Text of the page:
The American Athletic Conference has been in contact with Army as it looks for a replacement for Atlantic Coast Conference-bound SMU, two people with direct knowledge of the discussions told The Associated Press on Saturday.
The people spoke to the AP on condition of anonymity because the AAC was not making public its internal strategy.
ESPN was first to report the American's interest in adding Army as a conference member.
AAC Commissioner Mike Aresco has spoken with Army athletic director Mike Buddie about a football-only membership, and the school has shown interest in joining after almost 20 years as an independent in that sport, the people said.
Army competes primarily in the Patriot League for its other sports.
Army's rival, Navy, is member of the American Athletic Conference.
Army and Navy play the second week of December annually, a standalone game for major college football the week after conference championship games have been played.
The two people who spoke to the AP said Army-Navy is likely to remain a nonconference game if the Black Knights were to join the AAC.
Aresco has pitched AAC membership to Army before, but the school has been reluctant to give up the scheduling flexibility that comes with football independence. Army competed in Conference USA from 1998-2004 and never won more than three football games in a season.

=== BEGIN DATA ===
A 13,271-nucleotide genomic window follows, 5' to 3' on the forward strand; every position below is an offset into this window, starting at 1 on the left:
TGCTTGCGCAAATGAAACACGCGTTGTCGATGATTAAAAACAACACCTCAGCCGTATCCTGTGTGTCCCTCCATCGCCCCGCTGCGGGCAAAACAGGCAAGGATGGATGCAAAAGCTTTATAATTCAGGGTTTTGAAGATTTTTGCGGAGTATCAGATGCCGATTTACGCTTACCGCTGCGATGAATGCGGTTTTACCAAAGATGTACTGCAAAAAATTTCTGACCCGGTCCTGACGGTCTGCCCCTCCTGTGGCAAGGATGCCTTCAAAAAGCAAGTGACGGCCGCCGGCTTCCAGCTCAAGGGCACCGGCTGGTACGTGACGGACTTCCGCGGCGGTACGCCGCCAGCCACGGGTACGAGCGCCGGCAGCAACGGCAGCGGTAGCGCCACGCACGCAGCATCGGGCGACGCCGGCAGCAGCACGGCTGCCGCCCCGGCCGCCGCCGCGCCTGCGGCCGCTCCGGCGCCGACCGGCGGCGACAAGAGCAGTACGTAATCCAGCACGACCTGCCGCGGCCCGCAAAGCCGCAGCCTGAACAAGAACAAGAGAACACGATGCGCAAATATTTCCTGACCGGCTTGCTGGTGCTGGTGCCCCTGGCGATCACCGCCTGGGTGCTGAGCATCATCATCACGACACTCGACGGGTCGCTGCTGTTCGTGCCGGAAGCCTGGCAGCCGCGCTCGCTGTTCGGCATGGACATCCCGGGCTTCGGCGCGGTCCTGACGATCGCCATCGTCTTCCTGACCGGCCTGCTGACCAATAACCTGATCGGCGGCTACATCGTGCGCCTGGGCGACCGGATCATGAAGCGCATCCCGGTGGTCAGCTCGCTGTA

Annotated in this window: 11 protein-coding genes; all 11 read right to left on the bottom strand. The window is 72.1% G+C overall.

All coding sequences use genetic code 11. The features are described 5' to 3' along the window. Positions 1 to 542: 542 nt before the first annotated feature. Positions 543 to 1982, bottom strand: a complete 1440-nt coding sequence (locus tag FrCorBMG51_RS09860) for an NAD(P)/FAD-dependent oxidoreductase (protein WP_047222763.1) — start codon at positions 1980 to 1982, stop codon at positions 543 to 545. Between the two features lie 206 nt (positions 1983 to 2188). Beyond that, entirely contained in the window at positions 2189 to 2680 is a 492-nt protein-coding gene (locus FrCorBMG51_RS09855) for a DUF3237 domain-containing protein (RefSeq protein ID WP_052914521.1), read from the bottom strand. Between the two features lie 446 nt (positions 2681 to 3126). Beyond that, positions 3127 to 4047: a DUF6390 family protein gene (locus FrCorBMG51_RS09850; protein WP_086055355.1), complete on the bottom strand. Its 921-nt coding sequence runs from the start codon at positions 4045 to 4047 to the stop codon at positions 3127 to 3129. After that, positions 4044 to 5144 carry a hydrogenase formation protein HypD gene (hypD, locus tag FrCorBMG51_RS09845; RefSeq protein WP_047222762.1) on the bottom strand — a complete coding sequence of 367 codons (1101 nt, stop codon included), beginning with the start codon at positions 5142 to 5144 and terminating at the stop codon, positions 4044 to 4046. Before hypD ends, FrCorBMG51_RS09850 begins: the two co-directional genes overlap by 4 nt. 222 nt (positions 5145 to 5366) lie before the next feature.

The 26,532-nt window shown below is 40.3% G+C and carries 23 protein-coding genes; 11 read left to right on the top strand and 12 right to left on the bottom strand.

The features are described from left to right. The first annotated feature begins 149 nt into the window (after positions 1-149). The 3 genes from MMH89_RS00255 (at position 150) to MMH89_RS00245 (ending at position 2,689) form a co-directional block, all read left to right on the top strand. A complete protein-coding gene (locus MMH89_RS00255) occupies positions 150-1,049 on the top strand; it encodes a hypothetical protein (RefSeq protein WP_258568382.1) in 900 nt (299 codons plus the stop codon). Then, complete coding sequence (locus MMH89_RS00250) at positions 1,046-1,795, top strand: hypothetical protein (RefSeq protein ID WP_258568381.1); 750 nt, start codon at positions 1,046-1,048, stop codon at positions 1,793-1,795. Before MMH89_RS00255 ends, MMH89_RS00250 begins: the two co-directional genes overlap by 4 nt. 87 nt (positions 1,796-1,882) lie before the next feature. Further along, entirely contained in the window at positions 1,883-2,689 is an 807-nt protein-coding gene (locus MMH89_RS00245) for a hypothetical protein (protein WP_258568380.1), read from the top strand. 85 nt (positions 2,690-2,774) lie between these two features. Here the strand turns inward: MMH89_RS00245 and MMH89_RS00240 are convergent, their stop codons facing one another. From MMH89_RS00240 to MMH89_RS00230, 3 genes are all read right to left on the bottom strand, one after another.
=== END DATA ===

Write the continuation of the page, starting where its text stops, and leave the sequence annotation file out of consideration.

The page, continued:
The AAC has undergone a major membership makeover in the last year, with six new schools from Conference USA joining to replace Cincinnati, Houston and Central Florida, which all left for the Big 12.
The ACC announced Friday that it was adding SMU, along with Stanford and California, to the league in 2024, leaving the AAC with 13 members for next season.
The American explored the possibility of trying to add Pac-12 schools Oregon State and Washington State, but Aresco announced Friday that the conference would no longer pursue western expansion.
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